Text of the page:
How to de-risk your supply chain

Procurement professionals need to take responsibility for their supply chain and implement a strategy that drives change, according to industry leaders. 

A panel discussion at the CIPS Business Briefing on Strategic Sourcing, held at the Park Plaza in London, explored how to manage global supply chains and what to be aware of regarding risk mitigation and the importance of maintaining strong supplier relationships at a global and local level.

1. Know your suppliers

Alex Jennings, CPO at international packaging company DS Smith, said it is vital that you know your major direct suppliers before using sustainability tools. DS Smith uses a tool from EcoVadis. “If you’ve got £100m spend with someone then you need to know what they are doing and have a close enough relationship that you control that,” he added.

Segmenting suppliers by region and category is recommended to identify high-risk areas. However, Jennings warned not to “drop the ball at home” regarding social and environmental risks. Issues such as modern slavery are prevalent worldwide and the same attention needs to be given to local supply chains as global.

While a tool like Ecovadis is useful, Rob Alexander, CPO for EMEA at commercial real estate services firm JLL, said companies shouldn’t rely solely on outsourced tools. “You need to understand how they operate the business”, and ensure basic practices are followed such as suppliers signing up to a code of conduct and contractual agreements which outline modern slavery and sustainability compliances, he said.

2. Tailor strategy on a local and global level

Understand how to drive strategy, create value, and control your supply chain to ensure it’s safety-compliant and meets company, trade union, and international labour standards.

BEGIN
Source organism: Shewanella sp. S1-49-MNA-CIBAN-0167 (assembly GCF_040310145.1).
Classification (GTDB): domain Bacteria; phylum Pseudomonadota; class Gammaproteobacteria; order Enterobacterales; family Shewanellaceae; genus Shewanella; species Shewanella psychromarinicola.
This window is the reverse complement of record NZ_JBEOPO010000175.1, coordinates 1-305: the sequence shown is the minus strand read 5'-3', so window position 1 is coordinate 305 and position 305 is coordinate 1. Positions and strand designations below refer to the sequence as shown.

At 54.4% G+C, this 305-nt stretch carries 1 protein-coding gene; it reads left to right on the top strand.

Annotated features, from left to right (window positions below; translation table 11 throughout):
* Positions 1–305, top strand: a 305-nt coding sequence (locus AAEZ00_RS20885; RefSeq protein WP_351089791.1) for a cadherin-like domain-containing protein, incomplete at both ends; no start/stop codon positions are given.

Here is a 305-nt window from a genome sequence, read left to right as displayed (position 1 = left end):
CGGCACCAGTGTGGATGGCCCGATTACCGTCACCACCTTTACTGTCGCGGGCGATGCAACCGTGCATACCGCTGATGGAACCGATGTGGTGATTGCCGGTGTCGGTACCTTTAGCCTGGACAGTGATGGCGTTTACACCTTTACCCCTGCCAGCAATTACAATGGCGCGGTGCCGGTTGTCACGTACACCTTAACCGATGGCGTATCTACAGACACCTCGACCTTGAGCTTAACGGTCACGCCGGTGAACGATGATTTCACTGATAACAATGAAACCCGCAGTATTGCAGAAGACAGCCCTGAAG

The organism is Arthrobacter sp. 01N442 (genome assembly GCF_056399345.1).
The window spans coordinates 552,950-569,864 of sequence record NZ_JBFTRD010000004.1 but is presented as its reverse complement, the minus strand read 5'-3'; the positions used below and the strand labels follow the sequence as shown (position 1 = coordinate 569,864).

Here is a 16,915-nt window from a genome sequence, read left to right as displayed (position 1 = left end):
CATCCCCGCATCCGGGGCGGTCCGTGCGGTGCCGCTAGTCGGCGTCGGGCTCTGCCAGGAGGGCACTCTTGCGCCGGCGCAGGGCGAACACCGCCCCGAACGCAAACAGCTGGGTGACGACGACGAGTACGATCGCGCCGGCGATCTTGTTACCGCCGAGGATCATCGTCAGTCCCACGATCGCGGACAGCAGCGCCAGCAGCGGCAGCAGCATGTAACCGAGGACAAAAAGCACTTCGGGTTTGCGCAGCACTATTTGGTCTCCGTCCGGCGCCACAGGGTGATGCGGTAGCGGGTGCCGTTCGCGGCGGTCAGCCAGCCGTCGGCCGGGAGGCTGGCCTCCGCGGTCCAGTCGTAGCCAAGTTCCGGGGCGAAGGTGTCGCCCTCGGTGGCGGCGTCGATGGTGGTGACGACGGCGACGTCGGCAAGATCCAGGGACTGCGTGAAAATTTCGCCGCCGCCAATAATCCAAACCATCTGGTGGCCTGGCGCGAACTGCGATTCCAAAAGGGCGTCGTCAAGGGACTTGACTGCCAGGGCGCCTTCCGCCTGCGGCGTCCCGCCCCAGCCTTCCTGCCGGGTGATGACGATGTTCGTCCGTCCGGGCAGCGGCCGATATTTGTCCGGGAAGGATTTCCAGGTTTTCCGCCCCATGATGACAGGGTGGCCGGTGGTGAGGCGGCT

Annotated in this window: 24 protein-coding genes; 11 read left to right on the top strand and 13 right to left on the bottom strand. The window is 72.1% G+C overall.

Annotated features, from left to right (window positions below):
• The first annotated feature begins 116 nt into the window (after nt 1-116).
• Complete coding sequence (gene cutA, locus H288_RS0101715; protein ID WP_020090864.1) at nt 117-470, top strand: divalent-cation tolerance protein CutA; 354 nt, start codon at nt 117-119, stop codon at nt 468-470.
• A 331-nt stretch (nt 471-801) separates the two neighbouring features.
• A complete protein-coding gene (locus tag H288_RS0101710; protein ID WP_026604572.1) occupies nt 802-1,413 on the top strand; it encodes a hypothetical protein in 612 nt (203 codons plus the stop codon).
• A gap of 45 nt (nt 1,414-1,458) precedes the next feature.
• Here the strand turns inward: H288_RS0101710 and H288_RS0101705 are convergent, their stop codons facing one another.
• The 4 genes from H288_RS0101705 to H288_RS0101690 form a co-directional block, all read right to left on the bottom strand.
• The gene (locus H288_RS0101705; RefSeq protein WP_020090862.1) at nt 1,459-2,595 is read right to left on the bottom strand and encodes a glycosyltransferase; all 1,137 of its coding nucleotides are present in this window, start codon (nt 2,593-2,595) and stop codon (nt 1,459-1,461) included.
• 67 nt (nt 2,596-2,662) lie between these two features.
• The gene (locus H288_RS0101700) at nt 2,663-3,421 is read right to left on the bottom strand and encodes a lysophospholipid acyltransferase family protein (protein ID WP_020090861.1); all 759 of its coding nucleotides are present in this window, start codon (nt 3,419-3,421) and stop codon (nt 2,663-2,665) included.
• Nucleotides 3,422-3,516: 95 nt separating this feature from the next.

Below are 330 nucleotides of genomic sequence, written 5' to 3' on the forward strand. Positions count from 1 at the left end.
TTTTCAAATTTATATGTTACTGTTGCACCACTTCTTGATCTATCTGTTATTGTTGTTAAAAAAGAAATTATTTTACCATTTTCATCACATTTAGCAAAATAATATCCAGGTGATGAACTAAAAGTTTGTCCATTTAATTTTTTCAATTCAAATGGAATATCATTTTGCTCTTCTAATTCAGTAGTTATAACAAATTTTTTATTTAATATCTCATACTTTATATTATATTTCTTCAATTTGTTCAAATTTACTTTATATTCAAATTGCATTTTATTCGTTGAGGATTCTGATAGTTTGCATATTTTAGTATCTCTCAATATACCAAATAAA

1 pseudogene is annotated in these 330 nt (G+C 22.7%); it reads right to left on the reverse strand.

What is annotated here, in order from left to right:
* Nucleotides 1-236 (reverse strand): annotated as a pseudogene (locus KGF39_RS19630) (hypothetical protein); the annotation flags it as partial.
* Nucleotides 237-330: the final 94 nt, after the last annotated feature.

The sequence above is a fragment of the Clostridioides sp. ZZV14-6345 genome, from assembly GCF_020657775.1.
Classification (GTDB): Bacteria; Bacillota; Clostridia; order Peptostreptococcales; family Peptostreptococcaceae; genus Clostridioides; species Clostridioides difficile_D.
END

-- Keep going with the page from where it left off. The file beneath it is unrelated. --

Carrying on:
Alexander said: "We drive towards creating a global strategy at a category level, but the strategy then dictates how it is implemented." For example, political instability could affect whether to implement a supply chain at a regional or local level. It is also recommended to configure the strategy in conjunction with how the market is set up. This often means it will vary by sector. For example, cleaning companies are rarely global and JLL focuses on developing supply chains at a national level, he said.

Aysegul Sabanci, group head of procurement and supply chain at engineering firm ISG, recommended early engagement when localising supply chains, in the UK and overseas, and training to ensure quality. This can involve developing apprenticeships in order to upskill local workers and supporting local suppliers regarding carbon emissions and risk management. In times of Brexit, an effective localisation programme may be vital to meeting needs that have become harder to deliver through global supply chains.

3. Act immediately

It is vital to act on incidents of violations of social and environmental standards to progress towards a culture of change, said Jennings. You need to manage supplier relationships closely regarding mitigation of risks and take responsibility for actions in the supply chain.

“If we continue to allow suppliers to get away with stuff, to push it under the carpet because they’re cheap or we like their product or service then we are all guilty, and I suggest you either change the culture of the company you work for or change the company. We own this problem,” said Jennings.

4. Identify and adapt

Assess the category supply chain and understand the needs of customers and consumers in order to set up effective supply chains. It is essential to have a plan when developing supply chains in countries of high risk, Jennings said. “You need to work with those suppliers to make sure you have policies, procedures, behaviours, audited activity and a partner that you work with that can help protect your supply chain,” he added.  

Identify the culture of the country and challenges that this brings in order to adapt and support suppliers. Strong relationships enable you to work with vendors to tackle issues that go into CSR assessments.

Alexander highlighted that language barriers with global suppliers can also cause problems with communication of expectations. It is recommended to use translators and check the quality of products.

The next CIPS Business Briefing takes place in Manchester on 18 June.

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